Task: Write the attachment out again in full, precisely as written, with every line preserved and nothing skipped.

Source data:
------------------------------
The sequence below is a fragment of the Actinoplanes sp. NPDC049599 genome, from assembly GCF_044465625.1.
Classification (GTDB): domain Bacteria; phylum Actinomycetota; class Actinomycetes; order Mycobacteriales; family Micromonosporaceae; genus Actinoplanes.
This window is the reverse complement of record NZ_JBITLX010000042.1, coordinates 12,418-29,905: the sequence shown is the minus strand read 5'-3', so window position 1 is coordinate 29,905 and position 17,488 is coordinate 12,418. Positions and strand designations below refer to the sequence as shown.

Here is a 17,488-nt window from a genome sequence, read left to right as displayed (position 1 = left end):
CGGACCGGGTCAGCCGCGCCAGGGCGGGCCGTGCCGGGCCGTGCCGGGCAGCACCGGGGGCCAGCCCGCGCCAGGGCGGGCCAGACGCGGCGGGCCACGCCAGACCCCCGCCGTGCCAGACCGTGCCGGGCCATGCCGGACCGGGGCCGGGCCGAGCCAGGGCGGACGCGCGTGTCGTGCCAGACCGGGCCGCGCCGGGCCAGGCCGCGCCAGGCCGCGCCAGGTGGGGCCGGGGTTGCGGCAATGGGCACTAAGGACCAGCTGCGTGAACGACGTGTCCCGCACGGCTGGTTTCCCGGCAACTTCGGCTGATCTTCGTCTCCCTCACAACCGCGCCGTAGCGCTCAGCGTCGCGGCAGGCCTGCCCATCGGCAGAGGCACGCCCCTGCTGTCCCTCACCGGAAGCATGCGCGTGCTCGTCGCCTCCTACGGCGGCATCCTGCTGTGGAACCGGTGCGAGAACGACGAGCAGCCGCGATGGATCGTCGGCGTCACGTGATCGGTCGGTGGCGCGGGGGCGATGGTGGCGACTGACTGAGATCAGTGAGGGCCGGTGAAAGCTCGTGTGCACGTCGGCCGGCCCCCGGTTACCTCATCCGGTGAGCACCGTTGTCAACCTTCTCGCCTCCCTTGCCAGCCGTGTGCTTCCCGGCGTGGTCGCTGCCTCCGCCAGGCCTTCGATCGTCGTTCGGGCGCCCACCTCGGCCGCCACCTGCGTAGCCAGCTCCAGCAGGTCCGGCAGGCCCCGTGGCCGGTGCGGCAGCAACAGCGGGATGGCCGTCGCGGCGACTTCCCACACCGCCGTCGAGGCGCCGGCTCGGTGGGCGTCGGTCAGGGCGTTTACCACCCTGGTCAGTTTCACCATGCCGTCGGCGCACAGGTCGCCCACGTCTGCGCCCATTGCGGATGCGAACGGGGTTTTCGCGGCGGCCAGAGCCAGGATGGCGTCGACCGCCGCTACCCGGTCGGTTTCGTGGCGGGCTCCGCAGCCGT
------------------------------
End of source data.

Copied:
The sequence below is a fragment of the Actinoplanes sp. NPDC049599 genome, from assembly GCF_044465625.1.
Classification (GTDB): domain Bacteria; phylum Actinomycetota; class Actinomycetes; order Mycobacteriales; family Micromonosporaceae; genus Actinoplanes.
This window is the reverse complement of record NZ_JBITLX010000042.1, coordinates 12,418-29,905: the sequence shown is the minus strand read 5'-3', so window position 1 is coordinate 29,905 and position 17,488 is coordinate 12,418. Positions and strand designations below refer to the sequence as shown.

Here is a 17,488-nt window from a genome sequence, read left to right as displayed (position 1 = left end):
CGGACCGGGTCAGCCGCGCCAGGGCGGGCCGTGCCGGGCCGTGCCGGGCAGCACCGGGGGCCAGCCCGCGCCAGGGCGGGCCAGACGCGGCGGGCCACGCCAGACCCCCGCCGTGCCAGACCGTGCCGGGCCATGCCGGACCGGGGCCGGGCCGAGCCAGGGCGGACGCGCGTGTCGTGCCAGACCGGGCCGCGCCGGGCCAGGCCGCGCCAGGCCGCGCCAGGTGGGGCCGGGGTTGCGGCAATGGGCACTAAGGACCAGCTGCGTGAACGACGTGTCCCGCACGGCTGGTTTCCCGGCAACTTCGGCTGATCTTCGTCTCCCTCACAACCGCGCCGTAGCGCTCAGCGTCGCGGCAGGCCTGCCCATCGGCAGAGGCACGCCCCTGCTGTCCCTCACCGGAAGCATGCGCGTGCTCGTCGCCTCCTACGGCGGCATCCTGCTGTGGAACCGGTGCGAGAACGACGAGCAGCCGCGATGGATCGTCGGCGTCACGTGATCGGTCGGTGGCGCGGGGGCGATGGTGGCGACTGACTGAGATCAGTGAGGGCCGGTGAAAGCTCGTGTGCACGTCGGCCGGCCCCCGGTTACCTCATCCGGTGAGCACCGTTGTCAACCTTCTCGCCTCCCTTGCCAGCCGTGTGCTTCCCGGCGTGGTCGCTGCCTCCGCCAGGCCTTCGATCGTCGTTCGGGCGCCCACCTCGGCCGCCACCTGCGTAGCCAGCTCCAGCAGGTCCGGCAGGCCCCGTGGCCGGTGCGGCAGCAACAGCGGGATGGCCGTCGCGGCGACTTCCCACACCGCCGTCGAGGCGCCGGCTCGGTGGGCGTCGGTCAGGGCGTTTACCACCCTGGTCAGTTTCACCATGCCGTCGGCGCACAGGTCGCCCACGTCTGCGCCCATTGCGGATGCGAACGGGGTTTTCGCGGCGGCCAGAGCCAGGATGGCGTCGACCGCCGCTACCCGGTCGGTTTCGTGGCGGGCTCCGCAGCCGT